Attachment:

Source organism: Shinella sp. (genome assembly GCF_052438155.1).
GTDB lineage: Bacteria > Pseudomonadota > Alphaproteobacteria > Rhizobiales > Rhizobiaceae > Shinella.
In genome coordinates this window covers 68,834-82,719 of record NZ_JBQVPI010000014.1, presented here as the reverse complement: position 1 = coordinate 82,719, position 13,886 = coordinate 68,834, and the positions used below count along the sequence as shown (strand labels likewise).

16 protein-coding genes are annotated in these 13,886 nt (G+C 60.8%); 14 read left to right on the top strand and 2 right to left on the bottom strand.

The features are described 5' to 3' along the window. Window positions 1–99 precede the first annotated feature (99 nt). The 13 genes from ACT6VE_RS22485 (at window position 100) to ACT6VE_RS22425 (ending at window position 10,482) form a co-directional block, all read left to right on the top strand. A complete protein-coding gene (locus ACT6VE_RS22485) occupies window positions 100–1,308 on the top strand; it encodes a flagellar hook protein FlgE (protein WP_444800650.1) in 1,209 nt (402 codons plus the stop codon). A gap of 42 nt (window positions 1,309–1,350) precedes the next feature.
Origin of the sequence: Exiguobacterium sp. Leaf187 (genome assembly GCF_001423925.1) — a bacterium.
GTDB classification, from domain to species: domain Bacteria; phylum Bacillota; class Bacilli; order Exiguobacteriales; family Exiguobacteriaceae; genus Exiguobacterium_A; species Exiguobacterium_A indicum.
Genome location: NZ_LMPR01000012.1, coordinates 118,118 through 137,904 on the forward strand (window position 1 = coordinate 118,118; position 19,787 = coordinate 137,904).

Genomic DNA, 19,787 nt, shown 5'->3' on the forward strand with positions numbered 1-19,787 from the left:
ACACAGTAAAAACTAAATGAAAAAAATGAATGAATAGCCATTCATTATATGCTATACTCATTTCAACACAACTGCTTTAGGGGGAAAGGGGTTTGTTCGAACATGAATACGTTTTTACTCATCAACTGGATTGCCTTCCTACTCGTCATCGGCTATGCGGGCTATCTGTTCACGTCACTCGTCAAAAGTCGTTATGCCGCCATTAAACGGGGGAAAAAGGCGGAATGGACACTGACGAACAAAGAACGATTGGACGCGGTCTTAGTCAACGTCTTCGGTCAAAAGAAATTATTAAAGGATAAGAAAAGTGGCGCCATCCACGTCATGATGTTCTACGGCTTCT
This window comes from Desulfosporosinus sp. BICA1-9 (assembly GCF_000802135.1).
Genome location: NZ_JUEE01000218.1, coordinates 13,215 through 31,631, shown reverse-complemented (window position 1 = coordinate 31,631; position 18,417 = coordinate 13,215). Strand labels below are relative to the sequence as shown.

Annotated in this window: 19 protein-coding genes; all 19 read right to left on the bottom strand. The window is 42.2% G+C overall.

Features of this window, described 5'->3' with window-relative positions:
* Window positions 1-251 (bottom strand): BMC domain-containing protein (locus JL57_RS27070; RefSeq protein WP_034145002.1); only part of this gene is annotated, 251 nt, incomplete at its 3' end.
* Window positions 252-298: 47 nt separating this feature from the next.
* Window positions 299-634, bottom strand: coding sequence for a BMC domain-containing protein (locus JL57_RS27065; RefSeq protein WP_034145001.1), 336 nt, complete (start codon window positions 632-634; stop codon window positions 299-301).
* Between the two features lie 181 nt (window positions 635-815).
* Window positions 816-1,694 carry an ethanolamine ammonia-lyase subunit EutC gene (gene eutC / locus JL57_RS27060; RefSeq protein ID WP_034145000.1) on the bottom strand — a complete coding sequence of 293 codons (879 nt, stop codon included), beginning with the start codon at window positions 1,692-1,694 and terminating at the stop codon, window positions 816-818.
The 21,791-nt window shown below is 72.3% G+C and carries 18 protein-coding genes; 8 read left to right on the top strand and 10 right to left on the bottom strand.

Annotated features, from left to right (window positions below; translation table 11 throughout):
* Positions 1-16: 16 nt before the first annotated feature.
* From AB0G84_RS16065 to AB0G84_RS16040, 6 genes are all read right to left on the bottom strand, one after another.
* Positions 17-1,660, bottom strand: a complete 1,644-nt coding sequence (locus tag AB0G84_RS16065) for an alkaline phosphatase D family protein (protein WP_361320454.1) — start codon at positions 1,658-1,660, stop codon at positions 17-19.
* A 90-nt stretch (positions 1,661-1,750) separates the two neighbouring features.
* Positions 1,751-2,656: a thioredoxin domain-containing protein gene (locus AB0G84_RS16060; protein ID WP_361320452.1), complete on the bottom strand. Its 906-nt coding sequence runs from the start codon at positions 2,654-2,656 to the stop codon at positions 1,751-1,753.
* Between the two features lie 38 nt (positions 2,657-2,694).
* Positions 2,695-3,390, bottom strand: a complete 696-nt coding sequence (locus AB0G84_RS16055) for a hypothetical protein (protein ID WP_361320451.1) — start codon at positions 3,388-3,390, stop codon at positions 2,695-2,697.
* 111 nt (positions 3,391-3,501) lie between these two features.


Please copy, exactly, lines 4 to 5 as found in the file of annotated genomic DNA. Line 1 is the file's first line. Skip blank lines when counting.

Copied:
16 protein-coding genes are annotated in these 13,886 nt (G+C 60.8%); 14 read left to right on the top strand and 2 right to left on the bottom strand.

The features are described 5' to 3' along the window. Window positions 1–99 precede the first annotated feature (99 nt). The 13 genes from ACT6VE_RS22485 (at window position 100) to ACT6VE_RS22425 (ending at window position 10,482) form a co-directional block, all read left to right on the top strand. A complete protein-coding gene (locus ACT6VE_RS22485) occupies window positions 100–1,308 on the top strand; it encodes a flagellar hook protein FlgE (protein WP_444800650.1) in 1,209 nt (402 codons plus the stop codon). A gap of 42 nt (window positions 1,309–1,350) precedes the next feature.